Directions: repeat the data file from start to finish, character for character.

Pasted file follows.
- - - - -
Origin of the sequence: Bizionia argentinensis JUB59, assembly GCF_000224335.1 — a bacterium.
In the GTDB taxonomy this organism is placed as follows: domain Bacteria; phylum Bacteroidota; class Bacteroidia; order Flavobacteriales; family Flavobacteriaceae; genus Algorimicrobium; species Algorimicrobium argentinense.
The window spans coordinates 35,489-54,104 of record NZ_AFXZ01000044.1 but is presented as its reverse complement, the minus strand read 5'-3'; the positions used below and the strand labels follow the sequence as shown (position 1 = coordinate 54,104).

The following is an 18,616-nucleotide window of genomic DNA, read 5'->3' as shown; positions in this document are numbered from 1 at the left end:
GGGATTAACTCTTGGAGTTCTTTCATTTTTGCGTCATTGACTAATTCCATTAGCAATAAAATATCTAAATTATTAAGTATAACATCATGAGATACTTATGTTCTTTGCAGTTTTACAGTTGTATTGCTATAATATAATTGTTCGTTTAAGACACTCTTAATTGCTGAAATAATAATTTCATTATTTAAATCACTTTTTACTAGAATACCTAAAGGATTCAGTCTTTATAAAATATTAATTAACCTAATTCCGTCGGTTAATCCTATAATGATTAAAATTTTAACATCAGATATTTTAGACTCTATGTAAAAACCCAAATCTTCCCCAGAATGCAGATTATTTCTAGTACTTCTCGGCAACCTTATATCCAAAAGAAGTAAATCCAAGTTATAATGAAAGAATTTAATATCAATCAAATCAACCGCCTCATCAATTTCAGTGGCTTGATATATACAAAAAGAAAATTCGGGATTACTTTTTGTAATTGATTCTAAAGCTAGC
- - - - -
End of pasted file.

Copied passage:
Origin of the sequence: Bizionia argentinensis JUB59, assembly GCF_000224335.1 — a bacterium.
In the GTDB taxonomy this organism is placed as follows: domain Bacteria; phylum Bacteroidota; class Bacteroidia; order Flavobacteriales; family Flavobacteriaceae; genus Algorimicrobium; species Algorimicrobium argentinense.
The window spans coordinates 35,489-54,104 of record NZ_AFXZ01000044.1 but is presented as its reverse complement, the minus strand read 5'-3'; the positions used below and the strand labels follow the sequence as shown (position 1 = coordinate 54,104).

The following is an 18,616-nucleotide window of genomic DNA, read 5'->3' as shown; positions in this document are numbered from 1 at the left end:
GGGATTAACTCTTGGAGTTCTTTCATTTTTGCGTCATTGACTAATTCCATTAGCAATAAAATATCTAAATTATTAAGTATAACATCATGAGATACTTATGTTCTTTGCAGTTTTACAGTTGTATTGCTATAATATAATTGTTCGTTTAAGACACTCTTAATTGCTGAAATAATAATTTCATTATTTAAATCACTTTTTACTAGAATACCTAAAGGATTCAGTCTTTATAAAATATTAATTAACCTAATTCCGTCGGTTAATCCTATAATGATTAAAATTTTAACATCAGATATTTTAGACTCTATGTAAAAACCCAAATCTTCCCCAGAATGCAGATTATTTCTAGTACTTCTCGGCAACCTTATATCCAAAAGAAGTAAATCCAAGTTATAATGAAAGAATTTAATATCAATCAAATCAACCGCCTCATCAATTTCAGTGGCTTGATATATACAAAAAGAAAATTCGGGATTACTTTTTGTAATTGATTCTAAAGCTAGC